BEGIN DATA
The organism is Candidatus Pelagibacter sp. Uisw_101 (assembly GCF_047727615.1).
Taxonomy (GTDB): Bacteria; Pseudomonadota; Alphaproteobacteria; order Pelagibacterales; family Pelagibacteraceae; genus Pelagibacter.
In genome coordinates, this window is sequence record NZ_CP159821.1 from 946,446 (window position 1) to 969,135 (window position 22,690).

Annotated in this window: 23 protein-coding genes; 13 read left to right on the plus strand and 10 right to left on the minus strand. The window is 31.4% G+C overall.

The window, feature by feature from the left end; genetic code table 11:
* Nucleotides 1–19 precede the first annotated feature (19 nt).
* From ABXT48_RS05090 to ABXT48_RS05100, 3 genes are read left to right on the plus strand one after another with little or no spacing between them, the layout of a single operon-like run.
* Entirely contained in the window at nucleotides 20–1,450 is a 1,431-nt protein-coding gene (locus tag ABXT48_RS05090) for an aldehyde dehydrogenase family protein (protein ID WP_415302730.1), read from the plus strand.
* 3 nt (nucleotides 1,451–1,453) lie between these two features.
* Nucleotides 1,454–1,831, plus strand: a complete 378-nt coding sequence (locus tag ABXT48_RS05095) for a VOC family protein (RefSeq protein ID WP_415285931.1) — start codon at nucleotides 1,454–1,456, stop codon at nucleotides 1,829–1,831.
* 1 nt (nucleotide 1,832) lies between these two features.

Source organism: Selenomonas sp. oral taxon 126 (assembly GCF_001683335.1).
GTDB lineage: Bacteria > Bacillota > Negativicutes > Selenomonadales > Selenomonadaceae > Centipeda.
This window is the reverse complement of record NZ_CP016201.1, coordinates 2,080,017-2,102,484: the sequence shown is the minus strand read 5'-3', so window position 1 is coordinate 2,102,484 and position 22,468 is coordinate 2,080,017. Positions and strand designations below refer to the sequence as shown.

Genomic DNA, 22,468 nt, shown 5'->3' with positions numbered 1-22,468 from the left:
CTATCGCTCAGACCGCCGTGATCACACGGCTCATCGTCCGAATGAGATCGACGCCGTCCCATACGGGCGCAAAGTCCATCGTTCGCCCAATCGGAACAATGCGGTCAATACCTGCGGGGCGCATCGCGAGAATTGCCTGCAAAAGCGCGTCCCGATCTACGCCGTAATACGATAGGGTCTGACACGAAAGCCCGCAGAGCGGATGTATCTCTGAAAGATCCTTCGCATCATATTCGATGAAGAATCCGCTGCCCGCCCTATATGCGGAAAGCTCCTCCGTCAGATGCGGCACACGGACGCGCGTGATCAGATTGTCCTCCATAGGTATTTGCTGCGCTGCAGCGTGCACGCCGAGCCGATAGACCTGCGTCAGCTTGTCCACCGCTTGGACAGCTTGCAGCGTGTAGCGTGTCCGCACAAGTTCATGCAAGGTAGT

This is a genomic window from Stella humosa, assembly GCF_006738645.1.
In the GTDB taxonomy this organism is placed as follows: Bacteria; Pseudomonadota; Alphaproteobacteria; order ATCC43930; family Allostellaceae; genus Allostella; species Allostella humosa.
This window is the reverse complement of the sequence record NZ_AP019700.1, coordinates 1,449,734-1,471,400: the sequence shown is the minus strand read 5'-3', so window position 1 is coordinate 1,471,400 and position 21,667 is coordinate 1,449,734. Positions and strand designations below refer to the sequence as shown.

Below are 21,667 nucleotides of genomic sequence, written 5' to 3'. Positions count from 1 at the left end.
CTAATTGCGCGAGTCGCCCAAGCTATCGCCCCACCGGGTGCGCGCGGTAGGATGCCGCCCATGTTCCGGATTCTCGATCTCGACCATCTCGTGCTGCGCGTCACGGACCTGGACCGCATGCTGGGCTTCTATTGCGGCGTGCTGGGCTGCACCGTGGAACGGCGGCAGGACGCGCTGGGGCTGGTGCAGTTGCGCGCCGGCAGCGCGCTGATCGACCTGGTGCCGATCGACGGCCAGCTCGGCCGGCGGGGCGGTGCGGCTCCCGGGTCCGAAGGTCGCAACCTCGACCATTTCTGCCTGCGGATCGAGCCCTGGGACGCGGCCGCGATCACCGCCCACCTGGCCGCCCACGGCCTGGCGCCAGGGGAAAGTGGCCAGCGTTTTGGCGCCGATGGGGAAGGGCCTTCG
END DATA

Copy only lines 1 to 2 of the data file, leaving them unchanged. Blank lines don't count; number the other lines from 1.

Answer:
The organism is Candidatus Pelagibacter sp. Uisw_101 (assembly GCF_047727615.1).
Taxonomy (GTDB): Bacteria; Pseudomonadota; Alphaproteobacteria; order Pelagibacterales; family Pelagibacteraceae; genus Pelagibacter.